Oklahoma granny gets shocked by Taser; sues El Reno police
El Reno police officers here are being sued for using a Taser last December to subdue a disabled grandmother, then 86, in her apartment bed.
EL RENO — Police officers here are being sued for using a Taser last December to subdue a disabled grandmother, then 86, in her apartment bed.
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Her grandson pleaded with officers, "Don't taze my Granny!" according to the lawsuit.
"I wouldn't want it to happen to anyone else," Lona M. Varner, now 87, told The Oklahoman Thursday.
She and her grandson, Lonnie D. Tinsley, on Monday sued the city of El Reno, officer Thomas Duran, officer Frank Tinga, officer Joseph Sandberg and other unknown police officers.
Varner and Tinsley allege in the federal lawsuit in Oklahoma City that their civil rights were violated. They also allege the city has failed to adequately train and discipline its police officers.
A city attorney, Roger Rinehart, said the city would have no comment. Assistant Police Chief Kevin Wilkerson said, "With the federal lawsuit, we can't make any comment on it right now."
Police have admitted using a Taser to incapacitate the suicidal woman Dec. 22. Officer Duran wrote in a police report she pulled a kitchen knife from under her pillow and threatened to kill him. "I tried talking to Varner and calm her down but nothing would work," he reported.
The officer reported she took "a more aggressive posture on the bed" when other officers arrived. He reported she raised the knife above her head and said, "If you come any closer, you're getting the knife." He reported he feared she would injure someone.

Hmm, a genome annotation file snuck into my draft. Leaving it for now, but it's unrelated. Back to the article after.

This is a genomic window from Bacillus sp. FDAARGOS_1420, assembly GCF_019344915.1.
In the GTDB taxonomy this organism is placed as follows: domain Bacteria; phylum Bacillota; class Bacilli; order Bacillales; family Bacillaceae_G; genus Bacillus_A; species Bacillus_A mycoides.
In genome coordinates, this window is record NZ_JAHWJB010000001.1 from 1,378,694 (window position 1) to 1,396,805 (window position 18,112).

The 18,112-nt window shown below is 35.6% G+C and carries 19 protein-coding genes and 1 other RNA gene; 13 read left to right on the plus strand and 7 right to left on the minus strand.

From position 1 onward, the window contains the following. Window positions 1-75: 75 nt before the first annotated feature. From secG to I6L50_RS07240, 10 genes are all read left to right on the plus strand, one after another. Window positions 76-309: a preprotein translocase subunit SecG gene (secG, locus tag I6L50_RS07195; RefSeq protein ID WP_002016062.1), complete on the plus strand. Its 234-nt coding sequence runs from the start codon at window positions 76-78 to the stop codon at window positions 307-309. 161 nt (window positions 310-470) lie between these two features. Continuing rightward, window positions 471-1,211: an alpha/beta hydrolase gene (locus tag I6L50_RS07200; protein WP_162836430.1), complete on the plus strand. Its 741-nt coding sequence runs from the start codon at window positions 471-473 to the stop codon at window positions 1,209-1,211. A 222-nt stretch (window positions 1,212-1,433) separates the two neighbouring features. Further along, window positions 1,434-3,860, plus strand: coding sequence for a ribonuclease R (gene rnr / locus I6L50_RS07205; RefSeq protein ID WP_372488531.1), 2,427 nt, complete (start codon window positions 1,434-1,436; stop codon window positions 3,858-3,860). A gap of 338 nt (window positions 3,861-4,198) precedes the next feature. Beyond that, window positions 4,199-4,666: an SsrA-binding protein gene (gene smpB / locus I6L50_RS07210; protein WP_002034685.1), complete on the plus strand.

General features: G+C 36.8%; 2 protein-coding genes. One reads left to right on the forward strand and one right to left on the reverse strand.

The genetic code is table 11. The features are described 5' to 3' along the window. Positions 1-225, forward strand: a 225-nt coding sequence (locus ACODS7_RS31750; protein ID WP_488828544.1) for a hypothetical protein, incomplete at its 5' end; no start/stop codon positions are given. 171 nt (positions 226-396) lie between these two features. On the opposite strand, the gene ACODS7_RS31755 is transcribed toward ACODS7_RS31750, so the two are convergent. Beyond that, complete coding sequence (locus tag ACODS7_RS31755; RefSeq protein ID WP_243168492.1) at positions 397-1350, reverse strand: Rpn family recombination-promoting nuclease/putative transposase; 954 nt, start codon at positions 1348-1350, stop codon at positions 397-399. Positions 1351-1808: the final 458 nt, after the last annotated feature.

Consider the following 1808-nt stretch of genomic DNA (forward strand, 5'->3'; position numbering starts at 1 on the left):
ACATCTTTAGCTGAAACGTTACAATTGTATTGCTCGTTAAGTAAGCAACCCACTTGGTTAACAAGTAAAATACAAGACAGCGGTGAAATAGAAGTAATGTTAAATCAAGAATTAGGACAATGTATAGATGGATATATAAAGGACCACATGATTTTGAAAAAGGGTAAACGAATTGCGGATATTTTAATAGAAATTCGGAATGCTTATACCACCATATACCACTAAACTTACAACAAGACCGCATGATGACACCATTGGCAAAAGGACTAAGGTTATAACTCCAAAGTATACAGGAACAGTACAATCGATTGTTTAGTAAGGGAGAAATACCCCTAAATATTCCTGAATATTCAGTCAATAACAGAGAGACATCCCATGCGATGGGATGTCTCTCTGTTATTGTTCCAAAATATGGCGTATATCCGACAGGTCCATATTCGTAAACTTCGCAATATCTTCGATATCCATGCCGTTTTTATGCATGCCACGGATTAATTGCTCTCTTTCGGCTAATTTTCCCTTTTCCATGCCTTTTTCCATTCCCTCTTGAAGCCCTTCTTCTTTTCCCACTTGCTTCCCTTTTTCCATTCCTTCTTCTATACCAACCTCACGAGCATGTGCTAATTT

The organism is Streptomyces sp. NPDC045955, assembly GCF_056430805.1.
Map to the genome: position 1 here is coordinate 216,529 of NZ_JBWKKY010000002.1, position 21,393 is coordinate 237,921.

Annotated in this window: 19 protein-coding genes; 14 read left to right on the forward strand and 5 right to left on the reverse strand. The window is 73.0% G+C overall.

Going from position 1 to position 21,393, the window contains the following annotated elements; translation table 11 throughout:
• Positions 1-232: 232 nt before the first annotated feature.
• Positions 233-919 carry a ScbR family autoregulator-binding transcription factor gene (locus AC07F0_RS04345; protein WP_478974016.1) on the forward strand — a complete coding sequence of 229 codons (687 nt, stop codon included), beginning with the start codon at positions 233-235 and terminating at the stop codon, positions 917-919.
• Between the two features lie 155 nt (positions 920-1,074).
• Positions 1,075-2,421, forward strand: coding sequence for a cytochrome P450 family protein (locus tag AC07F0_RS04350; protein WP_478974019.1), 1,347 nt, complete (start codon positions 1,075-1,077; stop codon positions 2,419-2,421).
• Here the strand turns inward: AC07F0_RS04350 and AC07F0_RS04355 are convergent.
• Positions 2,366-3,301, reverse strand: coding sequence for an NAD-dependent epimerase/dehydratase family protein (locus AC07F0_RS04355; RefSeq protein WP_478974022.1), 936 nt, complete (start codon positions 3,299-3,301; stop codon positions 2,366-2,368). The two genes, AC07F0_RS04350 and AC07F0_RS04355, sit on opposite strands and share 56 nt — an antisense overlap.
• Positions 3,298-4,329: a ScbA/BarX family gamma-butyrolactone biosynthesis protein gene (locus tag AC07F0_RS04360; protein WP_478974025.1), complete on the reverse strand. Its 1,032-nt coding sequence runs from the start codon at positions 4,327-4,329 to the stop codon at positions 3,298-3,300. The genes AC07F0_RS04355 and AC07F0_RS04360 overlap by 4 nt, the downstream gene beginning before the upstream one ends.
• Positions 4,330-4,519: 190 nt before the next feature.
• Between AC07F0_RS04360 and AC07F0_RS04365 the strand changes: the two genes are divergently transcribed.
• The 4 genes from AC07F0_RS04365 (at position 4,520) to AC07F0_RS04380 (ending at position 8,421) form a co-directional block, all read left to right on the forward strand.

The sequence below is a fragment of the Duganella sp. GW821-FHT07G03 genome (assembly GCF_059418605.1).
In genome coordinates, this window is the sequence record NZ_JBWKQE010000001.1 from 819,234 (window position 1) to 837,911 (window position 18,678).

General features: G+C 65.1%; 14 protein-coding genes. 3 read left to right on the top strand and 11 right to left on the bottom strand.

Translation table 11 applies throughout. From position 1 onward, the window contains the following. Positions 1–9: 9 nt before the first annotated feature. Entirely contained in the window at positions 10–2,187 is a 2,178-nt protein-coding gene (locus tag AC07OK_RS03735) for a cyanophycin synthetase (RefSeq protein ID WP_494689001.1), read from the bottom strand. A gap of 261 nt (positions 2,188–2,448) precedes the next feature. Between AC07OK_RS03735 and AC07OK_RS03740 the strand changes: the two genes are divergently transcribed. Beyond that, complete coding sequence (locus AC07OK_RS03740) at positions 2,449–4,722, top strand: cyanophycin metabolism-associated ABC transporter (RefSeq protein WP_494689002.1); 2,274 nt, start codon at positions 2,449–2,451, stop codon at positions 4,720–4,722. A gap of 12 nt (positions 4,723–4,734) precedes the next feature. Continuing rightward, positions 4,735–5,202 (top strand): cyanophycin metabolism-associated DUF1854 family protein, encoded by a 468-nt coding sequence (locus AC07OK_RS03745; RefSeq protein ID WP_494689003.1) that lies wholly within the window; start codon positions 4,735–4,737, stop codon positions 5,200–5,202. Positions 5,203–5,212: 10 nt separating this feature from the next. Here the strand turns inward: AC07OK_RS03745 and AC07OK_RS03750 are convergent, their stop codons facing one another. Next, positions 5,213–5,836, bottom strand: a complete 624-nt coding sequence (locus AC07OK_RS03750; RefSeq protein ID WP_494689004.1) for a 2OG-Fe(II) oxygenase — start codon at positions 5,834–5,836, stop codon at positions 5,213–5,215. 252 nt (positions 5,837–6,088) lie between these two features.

Police went to the apartment Dec. 22 after her grandson called 911 for a paramedic to check on her. "She says ... her life is over. She wants to end it. ... She's taken some medicine. I don't know what she's taken," Tinsley said in the 911 call. "I can't get her to tell me what she took. ... She's kind of upset and everything else."
Varner's attorney, Brian Dell of Oklahoma City, said police acted inappropriately and could have killed her with the Taser shock. He said she was never charged.
He said Varner has had a series of health problems, including strokes. She uses an oxygen machine to help her breathing and can barely walk by herself. She uses an electric cart to get around and can see out of only one eye.
He said she was in a hospital-type bed when she was shocked.
"Even if you reasonably believe someone's going to commit suicide, do you Taser them?" the attorney asked.
He said police ripped the skin of her arms when they grabbed her. "She's an old lady," he said. "Her skin is like tissue paper."
The lawsuit said she was taken first to an El Reno hospital where she was treated for the burns to her chest and the torn flesh on her arms. The lawsuit alleges she was placed on Dec. 23 in the psychiatric ward of an Oklahoma City hospital at the direction of the El Reno police. She was held in the psychiatric ward for six days.
Dell said she had $30,000 in medical bills from the police conduct.
The lawsuit alleges as many as 10 police officers pushed their way into the apartment after the grandson called 911. The police first stepped on her oxygen hose "until she began to suffer oxygen deprivation," and then police fired a Taser at her, striking her with only one prong, according to the lawsuit.